From Joseph Willard
Cambridge Decr 14. 1784.
I thank you for your obliging letter of September 8, which I received in November. I now take the first opportunity that has offered of making you a return. What you say of this University is very flattering to us; especially, as coming from so excellent a judge of the merits of literary Societies, and one who has had so good an opportunity of comparing the mode of education in this, with that which is pursued in some of the most celebrated in Europe.
Soon after the receipt of your Excellency’s letter, I communicated to the Corporation your design of sending your son to us, and have now the pleasure and satisfaction of enclosing their unanimous vote upon the subject, which I laid before the Overseers, at a meeting which happened a few days afterward, by which Board it was unanimously concurred: And your son may be received into one of the higher classes in this University, free from all extra expence to you, any law to the contrary notwithstanding. The favor is indeed small in itself, yet, as it was designed as a mark of esteem and respect, by the two Boards, I trust it will not be unacceptable to you.1
Should you send your son to us, I could wish, for his own benefit, that he might be here by the beginning of April next, if possible. Should he come by that time, and enter into the class of Junior Sophisters, his stay at the University would be about fifteen months; and he would have the advantage of attending two courses of lectures in experimental philosphy, in which branch of science, I should suppose him not so far advanced, as in some others: But should he not be here ’till Commencement, and then enter a Senior Sophister, he would have the benefit of but one course.
When I mentioned to your Excellency my wishes to travel, I had little view to any immediate pecuniary advantages for the University thereby; for I was not a stranger to Dr Witherspoon’s unsuccessfulness: But I did not know whether, from the improvements I might make abroad, in the knowlege of the world, and of the state of literature and science in Europe, and the connexion I might form with literary characters such advantages might not accrue to the Society, of which I have the honor of being the head, as would compensate for the expence the University might be at, in maintaining me abroad, twelve or eighteen months; for I had no thought of travelling at my own expence, which, perhaps, I did not clearly express to you, in my letter.2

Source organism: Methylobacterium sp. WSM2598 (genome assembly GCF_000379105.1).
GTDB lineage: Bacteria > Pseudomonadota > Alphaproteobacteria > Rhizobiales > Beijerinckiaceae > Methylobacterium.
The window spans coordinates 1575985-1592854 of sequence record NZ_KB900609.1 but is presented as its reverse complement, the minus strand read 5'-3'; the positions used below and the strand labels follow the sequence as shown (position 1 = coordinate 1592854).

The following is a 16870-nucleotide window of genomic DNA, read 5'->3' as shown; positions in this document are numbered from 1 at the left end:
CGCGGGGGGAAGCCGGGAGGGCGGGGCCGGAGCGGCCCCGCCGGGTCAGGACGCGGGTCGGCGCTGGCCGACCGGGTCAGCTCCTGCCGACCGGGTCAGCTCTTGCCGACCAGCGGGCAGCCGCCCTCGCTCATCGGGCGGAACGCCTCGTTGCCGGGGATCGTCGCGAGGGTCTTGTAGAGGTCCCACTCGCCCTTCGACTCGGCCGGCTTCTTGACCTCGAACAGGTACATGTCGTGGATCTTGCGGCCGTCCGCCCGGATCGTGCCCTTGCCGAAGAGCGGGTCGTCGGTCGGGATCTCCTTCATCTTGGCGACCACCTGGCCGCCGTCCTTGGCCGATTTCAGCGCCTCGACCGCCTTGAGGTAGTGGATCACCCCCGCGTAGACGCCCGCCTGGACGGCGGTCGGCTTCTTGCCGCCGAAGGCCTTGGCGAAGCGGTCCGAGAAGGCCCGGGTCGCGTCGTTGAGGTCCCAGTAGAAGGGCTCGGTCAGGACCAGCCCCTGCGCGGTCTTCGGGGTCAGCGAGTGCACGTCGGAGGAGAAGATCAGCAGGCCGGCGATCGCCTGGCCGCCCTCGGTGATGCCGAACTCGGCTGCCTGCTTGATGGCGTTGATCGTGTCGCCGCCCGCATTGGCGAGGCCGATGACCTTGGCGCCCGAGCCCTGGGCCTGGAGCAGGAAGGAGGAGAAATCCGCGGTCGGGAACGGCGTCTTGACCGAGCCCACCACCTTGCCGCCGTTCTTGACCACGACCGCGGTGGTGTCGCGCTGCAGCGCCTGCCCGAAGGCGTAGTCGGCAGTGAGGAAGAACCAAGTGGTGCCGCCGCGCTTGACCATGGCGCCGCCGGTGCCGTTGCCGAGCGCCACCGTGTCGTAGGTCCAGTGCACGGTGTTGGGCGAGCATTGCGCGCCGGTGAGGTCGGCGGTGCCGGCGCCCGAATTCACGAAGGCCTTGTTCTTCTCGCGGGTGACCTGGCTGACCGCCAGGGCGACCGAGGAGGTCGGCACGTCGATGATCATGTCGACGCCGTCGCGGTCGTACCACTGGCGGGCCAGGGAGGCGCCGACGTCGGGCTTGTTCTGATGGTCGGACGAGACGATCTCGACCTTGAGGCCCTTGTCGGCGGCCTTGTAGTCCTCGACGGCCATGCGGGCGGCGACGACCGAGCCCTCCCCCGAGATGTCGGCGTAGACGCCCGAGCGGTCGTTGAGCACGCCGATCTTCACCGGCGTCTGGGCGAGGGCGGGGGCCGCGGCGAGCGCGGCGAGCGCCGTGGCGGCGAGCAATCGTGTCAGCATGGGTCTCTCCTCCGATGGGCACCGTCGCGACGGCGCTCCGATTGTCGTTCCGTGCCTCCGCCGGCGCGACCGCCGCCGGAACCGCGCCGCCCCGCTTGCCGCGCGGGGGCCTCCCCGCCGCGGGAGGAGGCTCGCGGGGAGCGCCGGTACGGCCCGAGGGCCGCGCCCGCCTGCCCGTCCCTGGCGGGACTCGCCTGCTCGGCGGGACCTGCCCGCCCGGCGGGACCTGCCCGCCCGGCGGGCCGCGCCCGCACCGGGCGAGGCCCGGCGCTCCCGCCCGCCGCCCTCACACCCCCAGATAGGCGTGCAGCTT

Would the probable advantages, Sir, to the University, resulting from such an errand to Europe, make it expedient for the Corporation to consent to my going, and to my maintenance while absent? I have not the least wish merely to consult my private inclinations in this matter, which are certainly for travelling, but the benefit of this literary Society, whose advantage weighs vastly more with me, than any particular personal gratification.
I wish to enquire much of your Excellency respecting foreign affairs; and particularly concerning our commercial negotiations, and what we are to expect from Great Britain. But, perhaps, such enquiries would not at present be proper; and should they be proper, I could hardly expect that you could find time from your important affairs to write me on the subject.
Pardon me, Sir, for the interruption I have already given you, and permit me to subscribe, / with the highest esteem and respect, / Sir, / your Excellency’s most humble / and obedient servant
RC and enclosure (Adams Papers); internal address: “His Excellency / John Adams Esqr”; endorsed: “President Willard / Dec. 14. 1784. / ansd. / Ap. 22. 1785.”
1. For comments by Cotton Tufts, an overseer himself, on the overseers’ 16 Nov. resolution and on the advantages of JQA’s entering Harvard as soon as possible, see his 26 Nov. letter to JA and that of 19 April 1785 to AA, AFC, description begins Adams Family Correspondence, ed. L. H. Butterfield, Marc Friedlaender, Richard Alan Ryerson, Margaret A. Hogan, and others, Cambridge, 1963–. description ends , 5:483–485; 6:86.